AUGUSTA, Georgia (Reuters) - After earning a long-awaited maiden major title at last year’s Masters, Sergio Garcia would be forgiven for allowing a few superstitions to creep in at Augusta National Golf Club next week.
Yet the Spaniard, who needed 74 attempts finally to claim a major, said he would not be trying to replicate last year’s off-course routines, nor staying in the same house or eating the same foods.
“I’m not that superstitious to try to do everything like I did last year,” said Garcia.
“I think that at the end of the day, you control things in your head...
“It’s just a matter of going back there, being confident again, enjoying what I’m doing and try to do it the best way possible so I can give myself a great chance at defending my title.”
For Garcia, slipping into a Green Jacket after last year’s playoff victory over European Ryder Cup team mate Justin Rose fulfilled a lifelong dream of matching his Spanish idols Seve Ballesteros and Jose Maria Olazabal as a Masters champion.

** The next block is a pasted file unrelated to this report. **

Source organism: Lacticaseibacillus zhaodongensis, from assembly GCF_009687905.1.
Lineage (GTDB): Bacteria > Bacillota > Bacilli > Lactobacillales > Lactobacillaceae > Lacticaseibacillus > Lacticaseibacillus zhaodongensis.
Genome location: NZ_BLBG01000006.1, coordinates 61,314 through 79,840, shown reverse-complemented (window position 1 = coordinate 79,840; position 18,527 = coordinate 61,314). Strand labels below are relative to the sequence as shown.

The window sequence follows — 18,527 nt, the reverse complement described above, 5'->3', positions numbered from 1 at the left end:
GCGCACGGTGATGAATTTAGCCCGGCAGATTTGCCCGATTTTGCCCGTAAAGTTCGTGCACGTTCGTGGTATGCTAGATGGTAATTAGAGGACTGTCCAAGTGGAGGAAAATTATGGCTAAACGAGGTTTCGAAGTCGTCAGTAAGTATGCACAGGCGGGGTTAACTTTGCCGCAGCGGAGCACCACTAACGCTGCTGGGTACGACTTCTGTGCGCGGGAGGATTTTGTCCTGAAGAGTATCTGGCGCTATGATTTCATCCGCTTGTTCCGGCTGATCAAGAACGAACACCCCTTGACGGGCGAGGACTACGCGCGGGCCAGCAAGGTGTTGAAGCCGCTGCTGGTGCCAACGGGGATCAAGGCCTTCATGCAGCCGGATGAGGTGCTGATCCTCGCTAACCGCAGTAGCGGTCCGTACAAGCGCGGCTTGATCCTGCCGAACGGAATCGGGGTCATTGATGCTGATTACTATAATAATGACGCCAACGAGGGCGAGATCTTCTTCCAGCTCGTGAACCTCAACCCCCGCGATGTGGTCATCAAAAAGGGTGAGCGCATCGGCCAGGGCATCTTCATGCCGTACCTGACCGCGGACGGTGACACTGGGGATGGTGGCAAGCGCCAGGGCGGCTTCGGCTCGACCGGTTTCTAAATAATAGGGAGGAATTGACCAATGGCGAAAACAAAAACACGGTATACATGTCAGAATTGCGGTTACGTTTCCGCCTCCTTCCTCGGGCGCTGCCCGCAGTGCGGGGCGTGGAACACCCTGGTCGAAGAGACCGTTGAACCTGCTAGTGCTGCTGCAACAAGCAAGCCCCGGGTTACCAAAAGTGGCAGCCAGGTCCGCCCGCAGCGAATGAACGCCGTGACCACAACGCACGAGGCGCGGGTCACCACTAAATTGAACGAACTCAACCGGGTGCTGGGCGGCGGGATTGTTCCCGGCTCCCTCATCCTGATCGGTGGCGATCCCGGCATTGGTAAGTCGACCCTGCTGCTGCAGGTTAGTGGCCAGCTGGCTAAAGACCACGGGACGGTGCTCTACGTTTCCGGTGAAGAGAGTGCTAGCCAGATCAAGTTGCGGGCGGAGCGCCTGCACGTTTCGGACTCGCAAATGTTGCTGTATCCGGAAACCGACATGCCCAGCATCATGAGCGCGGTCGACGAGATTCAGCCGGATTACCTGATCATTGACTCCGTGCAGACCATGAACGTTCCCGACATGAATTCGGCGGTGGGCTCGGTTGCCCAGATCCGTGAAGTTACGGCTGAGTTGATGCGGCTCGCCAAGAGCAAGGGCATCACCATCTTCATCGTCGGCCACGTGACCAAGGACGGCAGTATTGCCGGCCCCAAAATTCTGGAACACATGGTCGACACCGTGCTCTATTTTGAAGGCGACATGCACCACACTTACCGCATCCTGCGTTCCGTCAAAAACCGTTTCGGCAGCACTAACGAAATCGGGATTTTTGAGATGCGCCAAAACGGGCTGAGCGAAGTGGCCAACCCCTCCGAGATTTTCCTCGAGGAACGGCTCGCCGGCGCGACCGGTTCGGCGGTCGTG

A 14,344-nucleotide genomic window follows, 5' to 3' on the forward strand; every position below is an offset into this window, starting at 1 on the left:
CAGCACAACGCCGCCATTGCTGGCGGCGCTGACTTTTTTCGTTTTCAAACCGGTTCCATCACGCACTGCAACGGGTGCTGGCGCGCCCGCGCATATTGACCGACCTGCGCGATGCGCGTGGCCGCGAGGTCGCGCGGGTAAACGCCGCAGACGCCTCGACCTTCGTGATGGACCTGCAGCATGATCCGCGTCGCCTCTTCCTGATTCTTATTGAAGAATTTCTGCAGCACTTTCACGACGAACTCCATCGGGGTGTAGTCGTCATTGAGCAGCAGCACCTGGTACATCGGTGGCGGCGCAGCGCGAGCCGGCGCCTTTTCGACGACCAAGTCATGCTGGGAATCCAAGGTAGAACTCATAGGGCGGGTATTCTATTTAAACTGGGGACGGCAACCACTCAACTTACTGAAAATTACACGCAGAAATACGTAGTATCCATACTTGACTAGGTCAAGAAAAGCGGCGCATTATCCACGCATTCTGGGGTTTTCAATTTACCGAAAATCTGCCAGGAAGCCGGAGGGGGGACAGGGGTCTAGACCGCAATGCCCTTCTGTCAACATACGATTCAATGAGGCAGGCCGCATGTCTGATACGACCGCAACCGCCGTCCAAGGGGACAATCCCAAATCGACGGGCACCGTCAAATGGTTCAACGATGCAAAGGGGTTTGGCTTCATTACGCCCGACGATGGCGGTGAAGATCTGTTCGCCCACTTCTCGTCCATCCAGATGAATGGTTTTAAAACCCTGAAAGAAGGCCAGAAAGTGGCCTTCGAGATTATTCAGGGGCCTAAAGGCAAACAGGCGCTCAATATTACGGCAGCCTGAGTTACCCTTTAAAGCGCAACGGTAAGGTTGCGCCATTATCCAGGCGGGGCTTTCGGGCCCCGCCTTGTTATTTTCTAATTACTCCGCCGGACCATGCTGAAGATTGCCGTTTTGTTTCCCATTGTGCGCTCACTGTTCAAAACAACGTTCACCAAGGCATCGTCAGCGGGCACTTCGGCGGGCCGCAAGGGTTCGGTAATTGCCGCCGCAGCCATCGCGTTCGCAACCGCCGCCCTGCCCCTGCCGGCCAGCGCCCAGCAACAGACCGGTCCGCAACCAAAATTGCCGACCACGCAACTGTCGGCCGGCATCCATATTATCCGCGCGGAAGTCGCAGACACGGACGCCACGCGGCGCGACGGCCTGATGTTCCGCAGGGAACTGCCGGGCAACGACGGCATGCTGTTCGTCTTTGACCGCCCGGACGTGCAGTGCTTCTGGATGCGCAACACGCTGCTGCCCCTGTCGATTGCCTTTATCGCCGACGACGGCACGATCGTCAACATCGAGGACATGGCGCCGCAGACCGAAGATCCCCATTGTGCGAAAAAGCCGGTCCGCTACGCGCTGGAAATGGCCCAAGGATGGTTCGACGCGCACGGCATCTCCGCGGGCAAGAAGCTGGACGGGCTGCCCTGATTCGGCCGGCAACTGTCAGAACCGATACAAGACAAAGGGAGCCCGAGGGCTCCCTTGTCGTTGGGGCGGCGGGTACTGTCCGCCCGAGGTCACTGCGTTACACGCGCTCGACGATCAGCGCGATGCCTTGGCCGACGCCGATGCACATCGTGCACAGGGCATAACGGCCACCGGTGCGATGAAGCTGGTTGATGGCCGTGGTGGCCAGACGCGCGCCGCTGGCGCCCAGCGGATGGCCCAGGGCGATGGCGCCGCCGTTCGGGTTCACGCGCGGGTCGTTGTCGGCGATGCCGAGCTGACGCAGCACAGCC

The 38-year-old Spaniard is now focused on becoming only the third golfer to successfully defend their Masters title and first since Tiger Woods accomplished the feat in 2002.
Garcia has enjoyed top-10 finishes in each of his last three PGA Tour starts — two of which came at World Golf Championships events in Mexico and Austin. He is happy with where his game is even if he is not considered a favorite to win the Masters.
“I’m excited to go back there and defend my title as well as I can be and as well as I can do,” Garcia said about returning to Augusta National for the April 5-8 Masters.
“You know, if I’m looked at as a favorite or not, it doesn’t really matter, because at the end of the day, it depends on myself and what I do and on what I believe.
“So, you know, those things, I don’t think really matter that much, anyway.”
Since winning the Masters, Garcia has got married, wore his Green Jacket to his wedding reception, was named the European Tour Player of the Year and named his baby girl Azalea, after Augusta National’s 13th hole where he scrambled for a miracle par in the final round to spark his victory charge.
Garcia, whose Green Jacket tour included stops at Wimbledon and the El Clasico match between soccer powerhouses Barcelona and Real Madrid, said the past year had opened even his eyes to just how big the year’s first major is globally.
“Even though I thought it was massive, I realize how much bigger it is all over the world and how much people really look up to the Masters and the Green Jacket and everything,” said Garcia.
“So, it’s been an amazing experience. It’s been awesome. It’s been a tremendous honor, and it’s probably, like I said, bigger than maybe I thought or expected. It’s been a fun ride.”
Reporting by Frank Pingue; Editing by Toby Davis